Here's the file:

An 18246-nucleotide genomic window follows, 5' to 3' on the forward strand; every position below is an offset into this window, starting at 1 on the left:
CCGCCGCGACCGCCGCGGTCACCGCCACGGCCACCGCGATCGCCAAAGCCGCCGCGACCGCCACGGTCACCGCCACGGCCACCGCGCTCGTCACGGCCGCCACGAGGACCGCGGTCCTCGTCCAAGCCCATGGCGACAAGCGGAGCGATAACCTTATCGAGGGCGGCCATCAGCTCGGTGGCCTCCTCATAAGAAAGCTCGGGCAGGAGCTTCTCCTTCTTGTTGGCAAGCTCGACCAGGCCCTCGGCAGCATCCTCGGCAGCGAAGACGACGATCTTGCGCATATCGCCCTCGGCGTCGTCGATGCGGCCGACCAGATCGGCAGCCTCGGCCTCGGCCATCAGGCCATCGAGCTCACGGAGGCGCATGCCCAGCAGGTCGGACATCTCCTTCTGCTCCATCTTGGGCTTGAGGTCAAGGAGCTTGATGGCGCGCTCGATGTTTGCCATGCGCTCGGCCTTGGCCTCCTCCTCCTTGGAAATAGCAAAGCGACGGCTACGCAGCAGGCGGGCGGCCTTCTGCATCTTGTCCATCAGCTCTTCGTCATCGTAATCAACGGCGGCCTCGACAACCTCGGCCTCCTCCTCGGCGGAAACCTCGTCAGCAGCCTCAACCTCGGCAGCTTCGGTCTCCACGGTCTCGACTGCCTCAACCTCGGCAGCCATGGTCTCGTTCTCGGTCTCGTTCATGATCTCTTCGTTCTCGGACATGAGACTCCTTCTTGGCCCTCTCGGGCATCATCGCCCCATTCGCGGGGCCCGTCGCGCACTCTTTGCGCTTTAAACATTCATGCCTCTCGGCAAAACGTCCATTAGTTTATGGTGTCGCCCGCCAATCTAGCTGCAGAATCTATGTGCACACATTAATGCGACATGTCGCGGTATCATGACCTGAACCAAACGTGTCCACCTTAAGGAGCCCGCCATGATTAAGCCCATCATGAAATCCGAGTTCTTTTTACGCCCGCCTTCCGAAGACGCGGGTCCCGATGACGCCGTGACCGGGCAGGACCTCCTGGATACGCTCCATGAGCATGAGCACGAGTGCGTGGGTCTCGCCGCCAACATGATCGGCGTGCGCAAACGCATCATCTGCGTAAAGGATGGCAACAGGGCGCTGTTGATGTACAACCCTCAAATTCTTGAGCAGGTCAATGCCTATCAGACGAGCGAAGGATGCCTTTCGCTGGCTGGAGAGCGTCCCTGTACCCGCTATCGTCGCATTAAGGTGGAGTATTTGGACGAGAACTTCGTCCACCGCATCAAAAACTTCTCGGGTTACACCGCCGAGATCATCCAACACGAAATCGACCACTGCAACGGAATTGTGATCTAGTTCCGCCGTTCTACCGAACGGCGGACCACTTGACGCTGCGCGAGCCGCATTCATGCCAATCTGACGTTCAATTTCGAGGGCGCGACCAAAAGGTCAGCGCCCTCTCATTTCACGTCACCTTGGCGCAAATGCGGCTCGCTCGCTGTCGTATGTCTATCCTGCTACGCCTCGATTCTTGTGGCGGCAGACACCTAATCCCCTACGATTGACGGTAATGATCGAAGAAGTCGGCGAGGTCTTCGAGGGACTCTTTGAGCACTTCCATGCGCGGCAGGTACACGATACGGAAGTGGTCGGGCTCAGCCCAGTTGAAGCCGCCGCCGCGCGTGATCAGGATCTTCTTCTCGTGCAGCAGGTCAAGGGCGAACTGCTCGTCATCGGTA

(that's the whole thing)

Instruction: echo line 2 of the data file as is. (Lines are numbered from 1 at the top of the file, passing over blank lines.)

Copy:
CCGCCGCGACCGCCGCGGTCACCGCCACGGCCACCGCGATCGCCAAAGCCGCCGCGACCGCCACGGTCACCGCCACGGCCACCGCGCTCGTCACGGCCGCCACGAGGACCGCGGTCCTCGTCCAAGCCCATGGCGACAAGCGGAGCGATAACCTTATCGAGGGCGGCCATCAGCTCGGTGGCCTCCTCATAAGAAAGCTCGGGCAGGAGCTTCTCCTTCTTGTTGGCAAGCTCGACCAGGCCCTCGGCAGCATCCTCGGCAGCGAAGACGACGATCTTGCGCATATCGCCCTCGGCGTCGTCGATGCGGCCGACCAGATCGGCAGCCTCGGCCTCGGCCATCAGGCCATCGAGCTCACGGAGGCGCATGCCCAGCAGGTCGGACATCTCCTTCTGCTCCATCTTGGGCTTGAGGTCAAGGAGCTTGATGGCGCGCTCGATGTTTGCCATGCGCTCGGCCTTGGCCTCCTCCTCCTTGGAAATAGCAAAGCGACGGCTACGCAGCAGGCGGGCGGCCTTCTGCATCTTGTCCATCAGCTCTTCGTCATCGTAATCAACGGCGGCCTCGACAACCTCGGCCTCCTCCTCGGCGGAAACCTCGTCAGCAGCCTCAACCTCGGCAGCTTCGGTCTCCACGGTCTCGACTGCCTCAACCTCGGCAGCCATGGTCTCGTTCTCGGTCTCGTTCATGATCTCTTCGTTCTCGGACATGAGACTCCTTCTTGGCCCTCTCGGGCATCATCGCCCCATTCGCGGGGCCCGTCGCGCACTCTTTGCGCTTTAAACATTCATGCCTCTCGGCAAAACGTCCATTAGTTTATGGTGTCGCCCGCCAATCTAGCTGCAGAATCTATGTGCACACATTAATGCGACATGTCGCGGTATCATGACCTGAACCAAACGTGTCCACCTTAAGGAGCCCGCCATGATTAAGCCCATCATGAAATCCGAGTTCTTTTTACGCCCGCCTTCCGAAGACGCGGGTCCCGATGACGCCGTGACCGGGCAGGACCTCCTGGATACGCTCCATGAGCATGAGCACGAGTGCGTGGGTCTCGCCGCCAACATGATCGGCGTGCGCAAACGCATCATCTGCGTAAAGGATGGCAACAGGGCGCTGTTGATGTACAACCCTCAAATTCTTGAGCAGGTCAATGCCTATCAGACGAGCGAAGGATGCCTTTCGCTGGCTGGAGAGCGTCCCTGTACCCGCTATCGTCGCATTAAGGTGGAGTATTTGGACGAGAACTTCGTCCACCGCATCAAAAACTTCTCGGGTTACACCGCCGAGATCATCCAACACGAAATCGACCACTGCAACGGAATTGTGATCTAGTTCCGCCGTTCTACCGAACGGCGGACCACTTGACGCTGCGCGAGCCGCATTCATGCCAATCTGACGTTCAATTTCGAGGGCGCGACCAAAAGGTCAGCGCCCTCTCATTTCACGTCACCTTGGCGCAAATGCGGCTCGCTCGCTGTCGTATGTCTATCCTGCTACGCCTCGATTCTTGTGGCGGCAGACACCTAATCCCCTACGATTGACGGTAATGATCGAAGAAGTCGGCGAGGTCTTCGAGGGACTCTTTGAGCACTTCCATGCGCGGCAGGTACACGATACGGAAGTGGTCGGGCTCAGCCCAGTTGAAGCCGCCGCCGCGCGTGATCAGGATCTTCTTCTCGTGCAGCAGGTCAAGGGCGAACTGCTCGTCATCGGTA